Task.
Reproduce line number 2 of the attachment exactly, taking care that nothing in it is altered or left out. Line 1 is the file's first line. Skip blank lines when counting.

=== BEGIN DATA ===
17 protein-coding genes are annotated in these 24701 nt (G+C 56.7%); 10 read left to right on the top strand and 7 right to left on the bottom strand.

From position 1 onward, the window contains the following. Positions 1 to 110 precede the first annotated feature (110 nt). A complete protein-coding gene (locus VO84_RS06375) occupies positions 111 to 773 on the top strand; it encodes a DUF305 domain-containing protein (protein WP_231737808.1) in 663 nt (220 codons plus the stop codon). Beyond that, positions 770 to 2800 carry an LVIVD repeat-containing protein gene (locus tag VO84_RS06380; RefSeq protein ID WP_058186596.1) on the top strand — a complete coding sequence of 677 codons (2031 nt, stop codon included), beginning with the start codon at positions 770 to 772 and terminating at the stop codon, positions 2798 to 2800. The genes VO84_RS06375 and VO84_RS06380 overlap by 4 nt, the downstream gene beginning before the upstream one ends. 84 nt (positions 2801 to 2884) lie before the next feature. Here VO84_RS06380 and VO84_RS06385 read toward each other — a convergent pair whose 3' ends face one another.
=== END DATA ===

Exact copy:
From position 1 onward, the window contains the following. Positions 1 to 110 precede the first annotated feature (110 nt). A complete protein-coding gene (locus VO84_RS06375) occupies positions 111 to 773 on the top strand; it encodes a DUF305 domain-containing protein (protein WP_231737808.1) in 663 nt (220 codons plus the stop codon). Beyond that, positions 770 to 2800 carry an LVIVD repeat-containing protein gene (locus tag VO84_RS06380; RefSeq protein ID WP_058186596.1) on the top strand — a complete coding sequence of 677 codons (2031 nt, stop codon included), beginning with the start codon at positions 770 to 772 and terminating at the stop codon, positions 2798 to 2800. The genes VO84_RS06375 and VO84_RS06380 overlap by 4 nt, the downstream gene beginning before the upstream one ends. 84 nt (positions 2801 to 2884) lie before the next feature. Here VO84_RS06380 and VO84_RS06385 read toward each other — a convergent pair whose 3' ends face one another.